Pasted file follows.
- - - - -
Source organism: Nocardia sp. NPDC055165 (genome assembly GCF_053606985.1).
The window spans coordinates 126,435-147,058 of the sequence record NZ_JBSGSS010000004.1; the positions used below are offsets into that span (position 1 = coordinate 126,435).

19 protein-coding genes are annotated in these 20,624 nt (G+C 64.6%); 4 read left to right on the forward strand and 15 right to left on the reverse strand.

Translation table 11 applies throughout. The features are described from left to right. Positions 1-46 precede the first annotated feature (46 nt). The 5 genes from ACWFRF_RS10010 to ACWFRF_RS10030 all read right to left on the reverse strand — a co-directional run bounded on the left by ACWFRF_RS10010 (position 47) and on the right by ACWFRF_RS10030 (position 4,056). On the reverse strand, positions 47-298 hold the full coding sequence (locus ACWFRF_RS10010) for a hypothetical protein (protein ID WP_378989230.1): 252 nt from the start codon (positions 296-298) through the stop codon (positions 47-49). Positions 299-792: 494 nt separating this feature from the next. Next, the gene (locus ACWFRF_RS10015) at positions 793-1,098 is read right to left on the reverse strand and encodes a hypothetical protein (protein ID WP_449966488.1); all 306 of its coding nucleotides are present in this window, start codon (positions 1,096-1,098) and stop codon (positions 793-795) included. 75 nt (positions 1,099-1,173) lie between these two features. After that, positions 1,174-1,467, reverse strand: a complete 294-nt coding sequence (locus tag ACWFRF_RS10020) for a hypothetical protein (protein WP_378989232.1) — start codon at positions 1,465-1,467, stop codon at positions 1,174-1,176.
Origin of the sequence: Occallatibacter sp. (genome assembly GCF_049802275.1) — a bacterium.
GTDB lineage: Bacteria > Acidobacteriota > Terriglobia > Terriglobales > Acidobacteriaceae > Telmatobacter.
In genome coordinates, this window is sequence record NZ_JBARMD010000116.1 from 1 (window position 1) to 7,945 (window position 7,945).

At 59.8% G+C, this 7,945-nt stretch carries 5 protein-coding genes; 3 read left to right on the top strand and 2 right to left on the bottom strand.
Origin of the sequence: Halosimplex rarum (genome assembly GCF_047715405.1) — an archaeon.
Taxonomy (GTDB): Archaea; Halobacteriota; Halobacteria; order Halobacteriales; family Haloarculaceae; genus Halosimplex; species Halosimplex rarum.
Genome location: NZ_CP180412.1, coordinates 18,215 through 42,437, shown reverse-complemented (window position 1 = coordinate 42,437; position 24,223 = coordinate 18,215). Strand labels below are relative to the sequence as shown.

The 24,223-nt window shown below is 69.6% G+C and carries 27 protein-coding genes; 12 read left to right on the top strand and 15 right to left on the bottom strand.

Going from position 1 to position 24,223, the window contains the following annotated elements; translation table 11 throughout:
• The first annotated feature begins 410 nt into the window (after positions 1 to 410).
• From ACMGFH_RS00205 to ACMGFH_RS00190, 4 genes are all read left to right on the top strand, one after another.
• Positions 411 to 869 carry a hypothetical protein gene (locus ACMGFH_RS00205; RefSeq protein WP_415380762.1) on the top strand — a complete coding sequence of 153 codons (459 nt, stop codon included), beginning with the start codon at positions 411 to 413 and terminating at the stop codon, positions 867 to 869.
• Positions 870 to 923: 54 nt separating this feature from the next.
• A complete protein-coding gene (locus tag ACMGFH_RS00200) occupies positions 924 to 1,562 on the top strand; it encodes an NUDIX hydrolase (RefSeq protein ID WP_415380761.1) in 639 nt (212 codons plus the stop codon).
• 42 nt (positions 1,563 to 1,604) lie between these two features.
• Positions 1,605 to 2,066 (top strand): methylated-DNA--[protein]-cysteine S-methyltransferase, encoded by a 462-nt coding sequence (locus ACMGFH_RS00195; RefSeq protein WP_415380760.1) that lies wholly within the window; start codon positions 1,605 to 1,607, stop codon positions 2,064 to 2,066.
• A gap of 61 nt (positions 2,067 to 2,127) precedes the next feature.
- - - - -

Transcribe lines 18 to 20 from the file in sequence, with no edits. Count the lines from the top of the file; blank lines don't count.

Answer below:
• A complete protein-coding gene (locus tag ACMGFH_RS00200) occupies positions 924 to 1,562 on the top strand; it encodes an NUDIX hydrolase (RefSeq protein ID WP_415380761.1) in 639 nt (212 codons plus the stop codon).
• 42 nt (positions 1,563 to 1,604) lie between these two features.
• Positions 1,605 to 2,066 (top strand): methylated-DNA--[protein]-cysteine S-methyltransferase, encoded by a 462-nt coding sequence (locus ACMGFH_RS00195; RefSeq protein WP_415380760.1) that lies wholly within the window; start codon positions 1,605 to 1,607, stop codon positions 2,064 to 2,066.